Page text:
Larry Miller gathered family members and close friends around a few days ago and told them he had decided to stop the dialysis treatments that had kept him alive during recent months, and he was now preparing to die. And those close enough to be included in that circle had never seen him so spiritual, so together, so at peace.
May he now rest in peace.
Miller slipped into the eternity Friday, having done more in his 64 years on this mortal rock than most accomplish in much longer lifetimes.
"How many people get to do what I've done?" he asked recently.
In his final days, Miller felt both pride and humility about that last part, not wanting to seem anything other than grateful for an extraordinary existence that had shocked even him. When I read back to him some of his own quotes to check for accuracy after a recent four-hour interview, done in a hospital room during a dialysis session, he said, "I don't want to sound like I'm making a big deal out of myself."
He already had made a big deal out of himself, and not by way of bragging, rather by way of living.
Everybody knows about Miller's auto empire, his entertainment businesses, his racetrack, his rescuing and owning of the Jazz, and his impact on sports in Utah beyond the influences of any other single individual.
Many are aware that he grew up in humble circumstances in Salt Lake City, having been thrown out of his family's house as a teenager, and thereafter, marrying his grade-school sweetheart and forging a life that was sometimes challenging in personal matters and nearly always successful on the entrepreneurial front.
It is likely that the name Larry H. Miller is written across and read in more public places -- on the back of hundreds of thousands of cars driven everyday and on signage at many places of business in Utah ... than any other name.
His vision was big, his actions bold.
His payment on the first half of the Jazz was more than double his net worth. His payment on the second half, just a year later, was almost double the first payment. "It didn't make any sense," he told me.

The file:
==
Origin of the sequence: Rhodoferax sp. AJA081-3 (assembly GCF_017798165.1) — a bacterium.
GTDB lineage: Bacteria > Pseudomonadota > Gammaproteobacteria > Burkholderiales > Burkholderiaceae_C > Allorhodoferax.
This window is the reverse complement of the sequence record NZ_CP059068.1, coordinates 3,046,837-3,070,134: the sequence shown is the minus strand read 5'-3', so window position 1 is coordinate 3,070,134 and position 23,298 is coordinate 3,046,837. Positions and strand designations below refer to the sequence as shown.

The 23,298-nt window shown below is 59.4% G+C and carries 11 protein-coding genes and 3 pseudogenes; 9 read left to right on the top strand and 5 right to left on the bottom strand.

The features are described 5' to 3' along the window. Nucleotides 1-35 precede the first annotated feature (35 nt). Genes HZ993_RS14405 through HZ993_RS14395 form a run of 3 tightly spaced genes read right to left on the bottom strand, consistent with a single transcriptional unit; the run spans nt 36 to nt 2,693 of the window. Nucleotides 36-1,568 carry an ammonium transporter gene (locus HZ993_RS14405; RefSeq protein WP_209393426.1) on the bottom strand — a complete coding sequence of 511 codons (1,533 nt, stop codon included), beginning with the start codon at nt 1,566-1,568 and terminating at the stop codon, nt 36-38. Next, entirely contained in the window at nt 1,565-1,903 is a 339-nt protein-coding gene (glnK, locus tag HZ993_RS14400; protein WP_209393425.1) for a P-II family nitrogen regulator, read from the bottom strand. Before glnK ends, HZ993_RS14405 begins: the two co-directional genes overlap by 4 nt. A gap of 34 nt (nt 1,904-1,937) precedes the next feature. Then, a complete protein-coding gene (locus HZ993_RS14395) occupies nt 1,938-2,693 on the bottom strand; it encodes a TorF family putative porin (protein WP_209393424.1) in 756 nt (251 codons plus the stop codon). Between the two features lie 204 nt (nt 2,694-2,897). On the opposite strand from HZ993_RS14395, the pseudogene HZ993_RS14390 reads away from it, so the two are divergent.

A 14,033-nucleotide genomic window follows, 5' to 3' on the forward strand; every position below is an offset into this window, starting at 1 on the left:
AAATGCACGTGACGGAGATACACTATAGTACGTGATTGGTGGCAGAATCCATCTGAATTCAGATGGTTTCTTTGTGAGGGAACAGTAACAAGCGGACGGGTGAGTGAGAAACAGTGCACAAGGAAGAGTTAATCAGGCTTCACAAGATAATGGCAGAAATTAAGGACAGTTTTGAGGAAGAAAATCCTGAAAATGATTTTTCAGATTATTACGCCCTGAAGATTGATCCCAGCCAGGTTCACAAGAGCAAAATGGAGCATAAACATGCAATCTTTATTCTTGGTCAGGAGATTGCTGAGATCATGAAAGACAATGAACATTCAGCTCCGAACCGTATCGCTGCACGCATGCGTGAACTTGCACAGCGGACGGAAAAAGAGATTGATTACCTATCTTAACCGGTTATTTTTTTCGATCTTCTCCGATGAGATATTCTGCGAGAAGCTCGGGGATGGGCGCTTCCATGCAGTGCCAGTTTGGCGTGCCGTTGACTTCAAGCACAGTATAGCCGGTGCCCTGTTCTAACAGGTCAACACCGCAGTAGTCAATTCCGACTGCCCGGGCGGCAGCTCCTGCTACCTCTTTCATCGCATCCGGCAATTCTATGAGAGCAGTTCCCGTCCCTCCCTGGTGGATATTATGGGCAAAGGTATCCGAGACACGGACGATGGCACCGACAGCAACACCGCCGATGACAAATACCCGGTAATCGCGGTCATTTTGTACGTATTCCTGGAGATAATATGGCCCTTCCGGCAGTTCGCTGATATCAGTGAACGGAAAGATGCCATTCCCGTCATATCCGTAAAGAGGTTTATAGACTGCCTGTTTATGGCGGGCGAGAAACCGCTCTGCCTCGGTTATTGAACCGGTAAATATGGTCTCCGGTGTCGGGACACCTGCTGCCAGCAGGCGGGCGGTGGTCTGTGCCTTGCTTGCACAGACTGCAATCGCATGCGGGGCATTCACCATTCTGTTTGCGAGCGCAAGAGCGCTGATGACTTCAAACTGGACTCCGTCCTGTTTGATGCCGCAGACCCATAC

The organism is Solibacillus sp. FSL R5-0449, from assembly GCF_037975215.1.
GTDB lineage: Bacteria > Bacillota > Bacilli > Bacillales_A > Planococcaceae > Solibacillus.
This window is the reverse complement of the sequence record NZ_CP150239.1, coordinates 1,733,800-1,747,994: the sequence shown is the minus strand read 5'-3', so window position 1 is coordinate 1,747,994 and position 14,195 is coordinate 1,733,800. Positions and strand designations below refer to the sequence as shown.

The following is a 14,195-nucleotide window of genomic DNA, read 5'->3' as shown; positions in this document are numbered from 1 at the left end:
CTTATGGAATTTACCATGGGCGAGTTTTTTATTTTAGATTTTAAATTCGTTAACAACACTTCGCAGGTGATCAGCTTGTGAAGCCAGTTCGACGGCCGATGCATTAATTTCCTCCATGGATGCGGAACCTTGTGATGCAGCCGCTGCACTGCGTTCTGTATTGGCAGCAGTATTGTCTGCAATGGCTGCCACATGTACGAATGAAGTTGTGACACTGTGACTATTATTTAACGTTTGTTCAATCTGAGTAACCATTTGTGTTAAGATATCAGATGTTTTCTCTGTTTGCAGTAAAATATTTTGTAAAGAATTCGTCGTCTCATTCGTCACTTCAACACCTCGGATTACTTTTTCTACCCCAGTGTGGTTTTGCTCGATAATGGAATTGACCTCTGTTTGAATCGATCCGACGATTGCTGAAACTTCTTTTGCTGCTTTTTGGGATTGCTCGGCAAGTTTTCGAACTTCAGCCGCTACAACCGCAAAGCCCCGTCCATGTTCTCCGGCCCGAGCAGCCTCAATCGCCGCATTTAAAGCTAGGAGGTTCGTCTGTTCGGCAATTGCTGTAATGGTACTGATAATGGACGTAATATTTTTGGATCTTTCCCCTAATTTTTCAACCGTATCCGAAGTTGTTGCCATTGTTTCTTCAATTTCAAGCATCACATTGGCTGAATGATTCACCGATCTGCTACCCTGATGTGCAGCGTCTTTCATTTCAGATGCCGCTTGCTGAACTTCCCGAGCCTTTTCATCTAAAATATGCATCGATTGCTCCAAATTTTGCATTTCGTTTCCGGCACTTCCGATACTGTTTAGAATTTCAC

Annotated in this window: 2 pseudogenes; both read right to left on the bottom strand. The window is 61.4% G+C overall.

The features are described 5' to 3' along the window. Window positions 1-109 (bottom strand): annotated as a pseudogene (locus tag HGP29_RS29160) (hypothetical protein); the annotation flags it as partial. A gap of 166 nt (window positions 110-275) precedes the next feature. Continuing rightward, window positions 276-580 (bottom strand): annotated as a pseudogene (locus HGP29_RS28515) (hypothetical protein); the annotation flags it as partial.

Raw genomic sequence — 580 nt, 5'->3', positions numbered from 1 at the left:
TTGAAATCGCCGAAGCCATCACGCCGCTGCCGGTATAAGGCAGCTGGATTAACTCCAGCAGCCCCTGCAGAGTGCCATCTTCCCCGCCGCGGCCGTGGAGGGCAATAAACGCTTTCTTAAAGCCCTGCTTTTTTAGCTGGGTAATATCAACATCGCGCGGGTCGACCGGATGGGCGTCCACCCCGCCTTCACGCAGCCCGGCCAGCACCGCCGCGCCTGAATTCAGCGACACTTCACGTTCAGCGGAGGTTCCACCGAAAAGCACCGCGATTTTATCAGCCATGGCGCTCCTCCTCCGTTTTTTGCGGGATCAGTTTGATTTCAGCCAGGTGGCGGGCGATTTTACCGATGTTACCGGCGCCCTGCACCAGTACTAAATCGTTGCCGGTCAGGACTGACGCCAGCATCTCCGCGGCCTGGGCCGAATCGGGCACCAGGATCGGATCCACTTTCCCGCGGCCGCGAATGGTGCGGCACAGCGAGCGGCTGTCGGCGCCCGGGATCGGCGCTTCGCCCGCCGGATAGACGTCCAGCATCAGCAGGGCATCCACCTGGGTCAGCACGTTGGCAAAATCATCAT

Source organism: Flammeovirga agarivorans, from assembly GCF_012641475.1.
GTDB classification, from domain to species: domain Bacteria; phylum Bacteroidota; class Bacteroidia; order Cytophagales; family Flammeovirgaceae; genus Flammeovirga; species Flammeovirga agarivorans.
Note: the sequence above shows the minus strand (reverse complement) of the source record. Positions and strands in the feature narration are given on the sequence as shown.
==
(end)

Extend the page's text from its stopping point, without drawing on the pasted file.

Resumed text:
And, yet, Miller did it anyway.
"It's like when your 5-year-old kid wipes his dirty hands on the wall," he said. "You ask him why he did that, and he says, 'Just cuz.' I did the same."
Miller became richer than King Farouk off his "just cuzzes."
He ran his businesses with cool calculation. He ran the Jazz with passion. He ran his mouth without fear, regardless of who agreed or disagreed with him. He called John Stockton's famous three-pointer at Houston in the 1997 Western Conference finals the absolute highlight of his professional career.
Miller openly feuded with Karl Malone over contract issues. He called out Carlos Boozer and Andrei Kirilenko on matters of effort. He once charged the team huddle during a bad loss and yelled at the players and drilled his index finger into Kevin O'Connor's chest. He called his players "a bunch of pampered babies," and he added: "These guys get paid $65 million to make shots. I have a problem when they don't." And he also said: "I need some guys with some guts and some fire."
Larry also cried -- early and often -- when he talked about players who were loyal to him and his franchise. Stockton and Malone caused him to bawl like a baby. He ultimately erected statues in their honor.
Everybody knows that, too.
What's relatively unknown about the man is the personal transformation he underwent over the past eight months, since his initial hospitalization after a heart attack. In our conversation, Larry hit that hard, emphasizing that as his body became weaker, his spiritual awareness became stronger.
"I've always considered myself a religious person," he said. "I've made mistakes, but I never set out to hurt anyone. I've been put now in situations where I am more sensitive to spiritual things, to Gail, to my kids, to my grandkids, to people in general. I hope that's one of the things that stays with me when I get better."
It will have to stay with him now in the Great Beyond.
Miller said he didn't fear death: "If something happens to me quicker than we want, from my standpoint, I wouldn't feel too bad. I've had a heckuva life. I've had hundreds of once-in-a-lifetime experiences. What I am afraid of is leaving Gail behind without a companion. She's been so good to me."
What he feared even more was being a heavy burden on his wife, who cared for him nonstop since his health issues erupted in June.
This week, he made the decision to lift that burden and slip away.
Larry Miller did so, quietly and peacefully and spiritually.
He will be sorely missed.